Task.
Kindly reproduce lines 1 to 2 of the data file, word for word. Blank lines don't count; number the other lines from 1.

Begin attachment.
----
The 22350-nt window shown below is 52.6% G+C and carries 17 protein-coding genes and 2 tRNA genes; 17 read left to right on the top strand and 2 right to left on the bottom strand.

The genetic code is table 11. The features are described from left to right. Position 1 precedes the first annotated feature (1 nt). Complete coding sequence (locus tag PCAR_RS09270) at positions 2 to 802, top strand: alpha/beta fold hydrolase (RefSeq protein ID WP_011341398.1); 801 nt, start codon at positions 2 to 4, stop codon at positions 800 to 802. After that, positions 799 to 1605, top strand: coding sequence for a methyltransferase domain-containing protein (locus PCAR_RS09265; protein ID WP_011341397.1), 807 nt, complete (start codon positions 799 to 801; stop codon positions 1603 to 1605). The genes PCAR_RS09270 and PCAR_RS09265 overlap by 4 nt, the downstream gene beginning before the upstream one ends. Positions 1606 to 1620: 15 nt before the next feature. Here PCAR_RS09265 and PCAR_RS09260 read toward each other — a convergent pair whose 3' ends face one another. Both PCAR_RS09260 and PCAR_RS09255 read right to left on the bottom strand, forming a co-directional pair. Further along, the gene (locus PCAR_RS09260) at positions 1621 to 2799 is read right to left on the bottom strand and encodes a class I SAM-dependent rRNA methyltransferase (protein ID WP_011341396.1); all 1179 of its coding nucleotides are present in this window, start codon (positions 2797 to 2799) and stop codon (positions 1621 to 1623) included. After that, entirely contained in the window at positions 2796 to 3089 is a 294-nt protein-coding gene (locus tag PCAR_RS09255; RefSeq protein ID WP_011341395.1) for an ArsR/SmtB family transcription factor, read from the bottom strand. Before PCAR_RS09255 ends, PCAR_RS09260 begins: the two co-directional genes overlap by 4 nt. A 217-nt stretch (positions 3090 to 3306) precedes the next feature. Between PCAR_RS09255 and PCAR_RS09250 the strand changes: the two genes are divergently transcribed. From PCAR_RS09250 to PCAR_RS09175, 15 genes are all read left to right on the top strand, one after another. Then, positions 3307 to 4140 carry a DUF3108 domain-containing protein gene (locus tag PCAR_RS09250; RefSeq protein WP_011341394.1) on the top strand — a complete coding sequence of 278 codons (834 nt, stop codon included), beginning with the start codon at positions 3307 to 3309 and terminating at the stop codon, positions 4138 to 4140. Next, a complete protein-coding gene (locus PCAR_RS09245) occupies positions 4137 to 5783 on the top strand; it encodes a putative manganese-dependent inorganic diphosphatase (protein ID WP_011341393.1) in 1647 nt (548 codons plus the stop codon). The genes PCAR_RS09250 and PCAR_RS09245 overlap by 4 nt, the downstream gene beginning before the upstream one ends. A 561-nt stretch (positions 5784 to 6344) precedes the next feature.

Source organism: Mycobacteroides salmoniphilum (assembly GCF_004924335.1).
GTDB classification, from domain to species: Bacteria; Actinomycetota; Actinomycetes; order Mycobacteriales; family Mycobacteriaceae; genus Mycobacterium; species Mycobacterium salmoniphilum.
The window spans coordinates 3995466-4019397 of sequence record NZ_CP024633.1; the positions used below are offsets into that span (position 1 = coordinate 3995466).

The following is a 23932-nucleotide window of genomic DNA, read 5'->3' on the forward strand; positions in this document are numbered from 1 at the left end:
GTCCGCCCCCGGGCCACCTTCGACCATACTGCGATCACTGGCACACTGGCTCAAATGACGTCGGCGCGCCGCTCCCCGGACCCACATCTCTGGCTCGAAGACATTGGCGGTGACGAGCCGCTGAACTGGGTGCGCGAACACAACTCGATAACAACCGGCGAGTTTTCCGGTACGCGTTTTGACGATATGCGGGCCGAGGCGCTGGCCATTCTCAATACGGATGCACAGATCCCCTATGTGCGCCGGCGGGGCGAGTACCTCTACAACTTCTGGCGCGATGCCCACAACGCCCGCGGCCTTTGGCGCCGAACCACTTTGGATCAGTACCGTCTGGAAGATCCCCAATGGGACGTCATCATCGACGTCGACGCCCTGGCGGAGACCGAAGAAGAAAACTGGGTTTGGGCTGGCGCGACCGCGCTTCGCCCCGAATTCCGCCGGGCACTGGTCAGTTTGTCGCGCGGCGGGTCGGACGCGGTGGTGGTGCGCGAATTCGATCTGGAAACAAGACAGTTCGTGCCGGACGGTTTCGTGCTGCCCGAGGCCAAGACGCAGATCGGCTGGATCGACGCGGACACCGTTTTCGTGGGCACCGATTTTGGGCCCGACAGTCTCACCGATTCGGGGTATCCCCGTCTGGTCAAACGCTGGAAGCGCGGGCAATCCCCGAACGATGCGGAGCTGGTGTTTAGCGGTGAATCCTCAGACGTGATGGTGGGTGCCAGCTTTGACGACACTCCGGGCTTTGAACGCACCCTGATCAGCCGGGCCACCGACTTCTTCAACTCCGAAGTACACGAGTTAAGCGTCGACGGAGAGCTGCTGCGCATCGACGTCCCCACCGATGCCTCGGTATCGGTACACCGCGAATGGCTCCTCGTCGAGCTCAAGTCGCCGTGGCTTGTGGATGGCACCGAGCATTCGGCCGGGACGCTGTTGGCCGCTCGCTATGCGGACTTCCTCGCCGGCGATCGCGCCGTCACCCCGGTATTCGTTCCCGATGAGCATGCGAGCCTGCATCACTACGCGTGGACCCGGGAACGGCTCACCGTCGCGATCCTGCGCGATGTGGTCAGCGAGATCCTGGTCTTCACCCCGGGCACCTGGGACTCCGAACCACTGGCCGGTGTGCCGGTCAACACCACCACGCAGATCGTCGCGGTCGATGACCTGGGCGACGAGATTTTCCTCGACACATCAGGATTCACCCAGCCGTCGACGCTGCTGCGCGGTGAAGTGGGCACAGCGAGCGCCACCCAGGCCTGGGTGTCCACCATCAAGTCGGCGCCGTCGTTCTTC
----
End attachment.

The 22350-nt window shown below is 52.6% G+C and carries 17 protein-coding genes and 2 tRNA genes; 17 read left to right on the top strand and 2 right to left on the bottom strand.

The genetic code is table 11. The features are described from left to right. Position 1 precedes the first annotated feature (1 nt). Complete coding sequence (locus tag PCAR_RS09270) at positions 2 to 802, top strand: alpha/beta fold hydrolase (RefSeq protein ID WP_011341398.1); 801 nt, start codon at positions 2 to 4, stop codon at positions 800 to 802. After that, positions 799 to 1605, top strand: coding sequence for a methyltransferase domain-containing protein (locus PCAR_RS09265; protein ID WP_011341397.1), 807 nt, complete (start codon positions 799 to 801; stop codon positions 1603 to 1605). The genes PCAR_RS09270 and PCAR_RS09265 overlap by 4 nt, the downstream gene beginning before the upstream one ends. Positions 1606 to 1620: 15 nt before the next feature. Here PCAR_RS09265 and PCAR_RS09260 read toward each other — a convergent pair whose 3' ends face one another. Both PCAR_RS09260 and PCAR_RS09255 read right to left on the bottom strand, forming a co-directional pair. Further along, the gene (locus PCAR_RS09260) at positions 1621 to 2799 is read right to left on the bottom strand and encodes a class I SAM-dependent rRNA methyltransferase (protein ID WP_011341396.1); all 1179 of its coding nucleotides are present in this window, start codon (positions 2797 to 2799) and stop codon (positions 1621 to 1623) included. After that, entirely contained in the window at positions 2796 to 3089 is a 294-nt protein-coding gene (locus tag PCAR_RS09255; RefSeq protein ID WP_011341395.1) for an ArsR/SmtB family transcription factor, read from the bottom strand. Before PCAR_RS09255 ends, PCAR_RS09260 begins: the two co-directional genes overlap by 4 nt. A 217-nt stretch (positions 3090 to 3306) precedes the next feature. Between PCAR_RS09255 and PCAR_RS09250 the strand changes: the two genes are divergently transcribed. From PCAR_RS09250 to PCAR_RS09175, 15 genes are all read left to right on the top strand, one after another. Then, positions 3307 to 4140 carry a DUF3108 domain-containing protein gene (locus tag PCAR_RS09250; RefSeq protein WP_011341394.1) on the top strand — a complete coding sequence of 278 codons (834 nt, stop codon included), beginning with the start codon at positions 3307 to 3309 and terminating at the stop codon, positions 4138 to 4140. Next, a complete protein-coding gene (locus PCAR_RS09245) occupies positions 4137 to 5783 on the top strand; it encodes a putative manganese-dependent inorganic diphosphatase (protein ID WP_011341393.1) in 1647 nt (548 codons plus the stop codon). The genes PCAR_RS09250 and PCAR_RS09245 overlap by 4 nt, the downstream gene beginning before the upstream one ends. A 561-nt stretch (positions 5784 to 6344) precedes the next feature.